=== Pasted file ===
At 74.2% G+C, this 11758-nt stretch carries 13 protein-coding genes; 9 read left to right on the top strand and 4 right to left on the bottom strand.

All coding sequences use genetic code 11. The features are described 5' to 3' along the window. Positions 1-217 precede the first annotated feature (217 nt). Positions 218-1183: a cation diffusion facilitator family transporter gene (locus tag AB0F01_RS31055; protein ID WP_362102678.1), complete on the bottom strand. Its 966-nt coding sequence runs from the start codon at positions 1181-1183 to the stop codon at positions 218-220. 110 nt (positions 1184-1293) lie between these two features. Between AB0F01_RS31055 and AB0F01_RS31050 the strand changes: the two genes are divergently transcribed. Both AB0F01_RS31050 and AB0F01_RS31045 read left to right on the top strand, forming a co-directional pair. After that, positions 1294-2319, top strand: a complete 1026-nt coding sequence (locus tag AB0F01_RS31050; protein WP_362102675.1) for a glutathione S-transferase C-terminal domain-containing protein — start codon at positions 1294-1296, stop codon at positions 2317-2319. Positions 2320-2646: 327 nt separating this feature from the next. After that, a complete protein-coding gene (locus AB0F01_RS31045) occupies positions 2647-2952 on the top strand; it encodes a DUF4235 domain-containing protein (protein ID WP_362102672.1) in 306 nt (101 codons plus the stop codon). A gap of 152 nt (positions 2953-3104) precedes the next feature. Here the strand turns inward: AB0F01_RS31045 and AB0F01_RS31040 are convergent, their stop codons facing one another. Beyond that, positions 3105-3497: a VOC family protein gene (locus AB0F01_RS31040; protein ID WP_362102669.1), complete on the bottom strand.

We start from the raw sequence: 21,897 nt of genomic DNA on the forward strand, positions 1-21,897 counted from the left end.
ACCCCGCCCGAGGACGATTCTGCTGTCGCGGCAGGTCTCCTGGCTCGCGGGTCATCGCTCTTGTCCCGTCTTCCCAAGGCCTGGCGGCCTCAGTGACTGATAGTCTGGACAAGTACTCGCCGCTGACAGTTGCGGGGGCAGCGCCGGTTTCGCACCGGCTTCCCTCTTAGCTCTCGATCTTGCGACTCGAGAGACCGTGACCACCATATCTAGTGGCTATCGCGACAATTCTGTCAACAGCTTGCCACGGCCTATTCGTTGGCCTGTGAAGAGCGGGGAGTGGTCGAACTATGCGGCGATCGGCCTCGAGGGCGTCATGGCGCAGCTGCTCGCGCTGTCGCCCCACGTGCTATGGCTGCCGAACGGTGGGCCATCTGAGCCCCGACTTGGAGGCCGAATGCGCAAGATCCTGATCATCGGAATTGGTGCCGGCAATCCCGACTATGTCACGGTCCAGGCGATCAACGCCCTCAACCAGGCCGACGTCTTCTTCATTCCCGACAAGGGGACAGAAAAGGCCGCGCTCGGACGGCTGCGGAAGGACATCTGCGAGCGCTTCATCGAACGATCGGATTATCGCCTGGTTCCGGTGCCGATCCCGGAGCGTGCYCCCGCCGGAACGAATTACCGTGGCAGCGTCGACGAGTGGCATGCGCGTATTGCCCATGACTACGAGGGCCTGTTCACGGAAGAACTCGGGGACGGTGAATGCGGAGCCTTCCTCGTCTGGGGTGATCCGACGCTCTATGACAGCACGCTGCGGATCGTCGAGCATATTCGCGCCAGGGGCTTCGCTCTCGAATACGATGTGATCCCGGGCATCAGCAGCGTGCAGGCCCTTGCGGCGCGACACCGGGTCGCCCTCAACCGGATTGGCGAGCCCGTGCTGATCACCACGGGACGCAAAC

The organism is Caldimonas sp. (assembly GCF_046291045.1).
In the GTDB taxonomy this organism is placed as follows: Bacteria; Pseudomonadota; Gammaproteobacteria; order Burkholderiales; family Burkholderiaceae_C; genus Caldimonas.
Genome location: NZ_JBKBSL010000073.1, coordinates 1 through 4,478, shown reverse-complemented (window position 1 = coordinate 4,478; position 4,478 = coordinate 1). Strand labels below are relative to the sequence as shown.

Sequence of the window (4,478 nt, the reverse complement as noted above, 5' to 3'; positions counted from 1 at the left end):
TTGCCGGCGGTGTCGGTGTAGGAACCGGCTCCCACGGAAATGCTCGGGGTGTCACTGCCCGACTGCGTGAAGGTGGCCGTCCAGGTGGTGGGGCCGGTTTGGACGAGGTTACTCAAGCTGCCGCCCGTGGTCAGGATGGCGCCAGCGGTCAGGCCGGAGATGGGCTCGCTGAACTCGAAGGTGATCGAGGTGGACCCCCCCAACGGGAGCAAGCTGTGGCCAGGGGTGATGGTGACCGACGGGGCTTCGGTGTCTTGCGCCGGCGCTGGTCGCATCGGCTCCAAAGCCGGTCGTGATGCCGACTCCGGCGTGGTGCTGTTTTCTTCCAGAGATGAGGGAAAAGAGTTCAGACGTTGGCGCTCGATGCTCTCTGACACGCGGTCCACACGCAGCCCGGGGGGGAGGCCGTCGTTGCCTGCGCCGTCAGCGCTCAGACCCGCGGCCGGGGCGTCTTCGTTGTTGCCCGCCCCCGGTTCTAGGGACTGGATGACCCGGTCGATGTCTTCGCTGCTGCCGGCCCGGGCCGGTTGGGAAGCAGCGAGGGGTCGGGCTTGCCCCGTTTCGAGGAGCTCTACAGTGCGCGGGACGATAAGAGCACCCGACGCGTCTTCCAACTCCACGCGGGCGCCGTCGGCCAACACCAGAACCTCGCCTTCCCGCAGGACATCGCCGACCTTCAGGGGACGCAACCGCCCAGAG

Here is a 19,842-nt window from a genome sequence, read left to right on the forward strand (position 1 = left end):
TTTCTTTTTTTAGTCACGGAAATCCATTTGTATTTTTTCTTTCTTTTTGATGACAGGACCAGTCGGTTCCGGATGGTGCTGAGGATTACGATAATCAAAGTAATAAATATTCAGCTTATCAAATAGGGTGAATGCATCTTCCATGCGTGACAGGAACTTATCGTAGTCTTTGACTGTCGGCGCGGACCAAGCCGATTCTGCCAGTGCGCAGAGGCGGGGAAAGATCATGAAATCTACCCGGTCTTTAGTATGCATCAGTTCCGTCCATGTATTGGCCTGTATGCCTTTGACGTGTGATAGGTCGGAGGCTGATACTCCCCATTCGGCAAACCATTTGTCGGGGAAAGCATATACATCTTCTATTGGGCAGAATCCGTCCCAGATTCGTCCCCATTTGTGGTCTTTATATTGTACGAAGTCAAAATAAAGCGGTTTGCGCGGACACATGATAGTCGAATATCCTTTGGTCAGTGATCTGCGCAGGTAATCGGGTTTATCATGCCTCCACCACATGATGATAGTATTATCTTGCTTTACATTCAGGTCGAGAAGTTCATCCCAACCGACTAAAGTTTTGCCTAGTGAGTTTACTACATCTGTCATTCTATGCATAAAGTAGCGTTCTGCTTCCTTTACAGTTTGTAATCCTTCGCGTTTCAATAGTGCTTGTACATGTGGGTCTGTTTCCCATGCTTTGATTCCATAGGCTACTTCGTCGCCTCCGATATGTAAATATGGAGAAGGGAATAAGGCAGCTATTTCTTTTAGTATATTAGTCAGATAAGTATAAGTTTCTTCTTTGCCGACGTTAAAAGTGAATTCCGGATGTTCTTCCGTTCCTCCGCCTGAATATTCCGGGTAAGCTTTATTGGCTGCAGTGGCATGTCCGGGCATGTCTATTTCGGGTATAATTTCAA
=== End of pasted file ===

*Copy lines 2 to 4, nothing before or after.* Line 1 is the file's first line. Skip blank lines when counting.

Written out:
All coding sequences use genetic code 11. The features are described 5' to 3' along the window. Positions 1-217 precede the first annotated feature (217 nt). Positions 218-1183: a cation diffusion facilitator family transporter gene (locus tag AB0F01_RS31055; protein ID WP_362102678.1), complete on the bottom strand. Its 966-nt coding sequence runs from the start codon at positions 1181-1183 to the stop codon at positions 218-220. 110 nt (positions 1184-1293) lie between these two features. Between AB0F01_RS31055 and AB0F01_RS31050 the strand changes: the two genes are divergently transcribed. Both AB0F01_RS31050 and AB0F01_RS31045 read left to right on the top strand, forming a co-directional pair. After that, positions 1294-2319, top strand: a complete 1026-nt coding sequence (locus tag AB0F01_RS31050; protein WP_362102675.1) for a glutathione S-transferase C-terminal domain-containing protein — start codon at positions 1294-1296, stop codon at positions 2317-2319. Positions 2320-2646: 327 nt separating this feature from the next. After that, a complete protein-coding gene (locus AB0F01_RS31045) occupies positions 2647-2952 on the top strand; it encodes a DUF4235 domain-containing protein (protein ID WP_362102672.1) in 306 nt (101 codons plus the stop codon). A gap of 152 nt (positions 2953-3104) precedes the next feature. Here the strand turns inward: AB0F01_RS31045 and AB0F01_RS31040 are convergent, their stop codons facing one another. Beyond that, positions 3105-3497: a VOC family protein gene (locus AB0F01_RS31040; protein ID WP_362102669.1), complete on the bottom strand.

We start from the raw sequence: 21,897 nt of genomic DNA on the forward strand, positions 1-21,897 counted from the left end.
ACCCCGCCCGAGGACGATTCTGCTGTCGCGGCAGGTCTCCTGGCTCGCGGGTCATCGCTCTTGTCCCGTCTTCCCAAGGCCTGGCGGCCTCAGTGACTGATAGTCTGGACAAGTACTCGCCGCTGACAGTTGCGGGGGCAGCGCCGGTTTCGCACCGGCTTCCCTCTTAGCTCTCGATCTTGCGACTCGAGAGACCGTGACCACCATATCTAGTGGCTATCGCGACAATTCTGTCAACAGCTTGCCACGGCCTATTCGTTGGCCTGTGAAGAGCGGGGAGTGGTCGAACTATGCGGCGATCGGCCTCGAGGGCGTCATGGCGCAGCTGCTCGCGCTGTCGCCCCACGTGCTATGGCTGCCGAACGGTGGGCCATCTGAGCCCCGACTTGGAGGCCGAATGCGCAAGATCCTGATCATCGGAATTGGTGCCGGCAATCCCGACTATGTCACGGTCCAGGCGATCAACGCCCTCAACCAGGCCGACGTCTTCTTCATTCCCGACAAGGGGACAGAAAAGGCCGCGCTCGGACGGCTGCGGAAGGACATCTGCGAGCGCTTCATCGAACGATCGGATTATCGCCTGGTTCCGGTGCCGATCCCGGAGCGTGCYCCCGCCGGAACGAATTACCGTGGCAGCGTCGACGAGTGGCATGCGCGTATTGCCCATGACTACGAGGGCCTGTTCACGGAAGAACTCGGGGACGGTGAATGCGGAGCCTTCCTCGTCTGGGGTGATCCGACGCTCTATGACAGCACGCTGCGGATCGTCGAGCATATTCGCGCCAGGGGCTTCGCTCTCGAATACGATGTGATCCCGGGCATCAGCAGCGTGCAGGCCCTTGCGGCGCGACACCGGGTCGCCCTCAACCGGATTGGCGAGCCCGTGCTGATCACCACGGGACGCAAAC